Danilo Brito, mandolin & João Luiz, guitar Danilo Brito, mandolin & João Luiz, guitar

Sat

4/28/2018

8:00pm

World

Danilo Brito, mandolin & João Luiz, guitar

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  • $35 Assigned Rows 1-2
  • $25 - SOLD OUT Assigned Rows 3-5
  • $20 General Admission
  • $10 Student

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  • Danilo Brito, mandolin
  • João Luiz, guitar

Event Details

Two of the greatest instrumentalists of the young Brazilian generation, guitarist João Luiz (Brasil Guitar Duo) and mandolin virtuoso and composer Danilo Brito join forces in a program that goes beyond popular music, recreating with personality works by Villa-Lobos, Camargo-Guarnieri, Gnattali, alongside classics by Pixinguinha, Nazareth and Jacob do Bandolim. Danilo Brito, a legend of the instrument and guardian of the true art of interpreting choro music has been awarded the Prêmio VISA de MPB, one of Brazil's most prestigious awards. He has recorded five albums and has collaborated with many of Brazil's leading musicians. João Luiz, a soloist and chamber musician, has toured extensively in the U.S. and recorded a dozen albums. As a member of the acclaimed Brasil Guitar Duo, he won the Concert Artists Guild award in 2006 and was nominated for the 2016 Latin Grammy. In this very intimate combination of just mandolin and guitar, the two artists will present a program that encompasses the crucial transformations in the evolution of Brazilian music, from the European influence at the end of the 19th century to the establishment and affirmation of Brazilian musical identity. To this journey João and Danilo will add new works composed especially for this collaboration.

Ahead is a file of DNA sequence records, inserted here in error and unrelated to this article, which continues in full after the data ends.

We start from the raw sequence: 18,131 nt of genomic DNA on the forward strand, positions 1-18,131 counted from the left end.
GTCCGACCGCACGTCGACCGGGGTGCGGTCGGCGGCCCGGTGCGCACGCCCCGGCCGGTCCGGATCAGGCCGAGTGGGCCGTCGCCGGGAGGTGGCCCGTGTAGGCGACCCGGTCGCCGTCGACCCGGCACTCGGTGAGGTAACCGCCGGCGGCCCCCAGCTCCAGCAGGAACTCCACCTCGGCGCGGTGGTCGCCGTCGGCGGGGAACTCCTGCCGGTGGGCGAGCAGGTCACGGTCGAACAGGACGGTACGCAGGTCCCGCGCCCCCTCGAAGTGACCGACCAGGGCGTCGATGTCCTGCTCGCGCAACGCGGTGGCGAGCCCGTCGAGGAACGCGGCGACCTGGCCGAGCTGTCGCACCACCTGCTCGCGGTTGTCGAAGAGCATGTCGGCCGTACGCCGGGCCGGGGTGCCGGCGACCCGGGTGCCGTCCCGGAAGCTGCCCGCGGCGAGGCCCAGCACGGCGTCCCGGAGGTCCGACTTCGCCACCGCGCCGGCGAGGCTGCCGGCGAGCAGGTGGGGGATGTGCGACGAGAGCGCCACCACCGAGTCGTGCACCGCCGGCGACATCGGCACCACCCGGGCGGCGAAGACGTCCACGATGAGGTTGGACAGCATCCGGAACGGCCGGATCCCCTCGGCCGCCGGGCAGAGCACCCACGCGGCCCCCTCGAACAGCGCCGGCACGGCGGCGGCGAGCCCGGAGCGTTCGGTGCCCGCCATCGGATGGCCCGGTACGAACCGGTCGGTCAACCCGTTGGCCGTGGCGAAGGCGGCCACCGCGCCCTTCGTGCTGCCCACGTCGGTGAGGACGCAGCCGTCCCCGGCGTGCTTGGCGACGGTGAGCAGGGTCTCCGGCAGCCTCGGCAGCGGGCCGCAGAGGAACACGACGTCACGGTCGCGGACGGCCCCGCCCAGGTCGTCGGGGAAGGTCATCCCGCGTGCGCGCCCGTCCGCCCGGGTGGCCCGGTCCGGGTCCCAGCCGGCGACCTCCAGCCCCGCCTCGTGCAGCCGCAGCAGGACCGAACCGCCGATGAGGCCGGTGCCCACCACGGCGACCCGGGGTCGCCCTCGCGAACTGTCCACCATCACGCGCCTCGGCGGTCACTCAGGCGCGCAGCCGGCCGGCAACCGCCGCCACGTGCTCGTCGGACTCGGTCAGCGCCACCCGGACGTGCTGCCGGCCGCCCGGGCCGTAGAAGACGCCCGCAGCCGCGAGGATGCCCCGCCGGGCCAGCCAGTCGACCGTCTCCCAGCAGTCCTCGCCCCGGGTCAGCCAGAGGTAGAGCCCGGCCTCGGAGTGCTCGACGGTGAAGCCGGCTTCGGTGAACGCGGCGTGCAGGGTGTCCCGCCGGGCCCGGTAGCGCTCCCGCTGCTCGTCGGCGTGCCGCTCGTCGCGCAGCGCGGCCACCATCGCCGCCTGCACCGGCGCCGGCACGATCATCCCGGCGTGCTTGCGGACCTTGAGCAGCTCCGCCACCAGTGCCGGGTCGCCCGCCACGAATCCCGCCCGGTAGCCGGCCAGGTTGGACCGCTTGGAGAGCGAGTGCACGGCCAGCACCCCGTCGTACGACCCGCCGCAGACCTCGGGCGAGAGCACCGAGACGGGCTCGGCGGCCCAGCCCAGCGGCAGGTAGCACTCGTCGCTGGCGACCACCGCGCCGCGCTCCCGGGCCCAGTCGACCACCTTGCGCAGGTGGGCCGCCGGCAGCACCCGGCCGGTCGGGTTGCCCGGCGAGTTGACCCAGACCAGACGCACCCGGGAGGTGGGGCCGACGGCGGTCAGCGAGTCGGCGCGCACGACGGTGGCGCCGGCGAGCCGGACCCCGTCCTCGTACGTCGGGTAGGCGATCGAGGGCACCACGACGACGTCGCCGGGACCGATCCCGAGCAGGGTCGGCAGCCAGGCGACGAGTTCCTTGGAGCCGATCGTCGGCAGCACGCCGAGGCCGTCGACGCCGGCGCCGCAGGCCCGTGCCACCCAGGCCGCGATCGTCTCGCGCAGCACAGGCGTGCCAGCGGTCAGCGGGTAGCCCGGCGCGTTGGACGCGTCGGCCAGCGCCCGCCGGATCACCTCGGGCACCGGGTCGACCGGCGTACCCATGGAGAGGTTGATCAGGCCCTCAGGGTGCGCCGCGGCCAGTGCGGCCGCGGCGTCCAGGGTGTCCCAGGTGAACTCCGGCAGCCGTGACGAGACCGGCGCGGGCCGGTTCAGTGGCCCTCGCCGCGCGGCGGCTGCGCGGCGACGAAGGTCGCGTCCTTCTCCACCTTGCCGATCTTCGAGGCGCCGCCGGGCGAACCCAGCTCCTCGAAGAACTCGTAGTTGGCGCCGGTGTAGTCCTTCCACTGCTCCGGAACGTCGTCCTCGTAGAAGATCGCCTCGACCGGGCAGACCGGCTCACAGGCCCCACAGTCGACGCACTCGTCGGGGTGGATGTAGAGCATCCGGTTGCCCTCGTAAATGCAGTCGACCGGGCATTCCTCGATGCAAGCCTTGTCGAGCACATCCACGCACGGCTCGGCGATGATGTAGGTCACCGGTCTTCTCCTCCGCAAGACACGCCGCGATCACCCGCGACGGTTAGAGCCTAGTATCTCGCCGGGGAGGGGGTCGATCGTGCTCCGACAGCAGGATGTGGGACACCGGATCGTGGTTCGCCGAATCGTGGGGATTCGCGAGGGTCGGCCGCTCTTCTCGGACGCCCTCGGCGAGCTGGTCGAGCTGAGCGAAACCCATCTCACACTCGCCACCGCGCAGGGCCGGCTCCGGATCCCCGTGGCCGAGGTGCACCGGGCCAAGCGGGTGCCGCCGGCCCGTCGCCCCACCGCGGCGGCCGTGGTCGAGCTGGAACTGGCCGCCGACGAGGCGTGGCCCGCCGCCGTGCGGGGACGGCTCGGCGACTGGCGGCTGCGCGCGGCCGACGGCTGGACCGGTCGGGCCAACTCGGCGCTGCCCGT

Danilo Brito

Danilo Brito is important to the world of music both for his extraordinary musicianship, and for the unique musical and cultural tradition he promulgates through his work – the choro music of Brazil. His is the quintessential story of a child prodigy, born with talent and interest in music far beyond his years, coupled with the good fortune to have a family steeped in Brazil's musical traditions. At the age of ten he began to visit music shops that hosted Rodas de Choro, informal gatherings of musicians who meet to play choro. Old enough to be his grandfathers, the musicians bestowed a particularly special compliment upon him, saying that he was the reincarnation of Jacob do Bandolim, one of the most important figures in choro history. Six years later, Danilo would go on to win the most prestigious award competition for Brazilian music, the Prêmio Visa de Música Popular Brasileira.

For his current ensemble, he has chosen traditional choro instrumentation – 7-string guitar, guitar, cavaquinho, and percussion – and a group of musicians whose talent and devotion has produced an ensemble operating at the highest level of performance within the genre. Their work was recorded on the 2014 album, Danilo Brito.

Choro is considered the first characteristically Brazilian genre of urban popular music. The literal translation of the word is “to cry,” but its use in naming this music is figurative and points to its emotive power. More often bright than blue, the music is marked by syncopation, counterpoint, improvisation and virtuosity.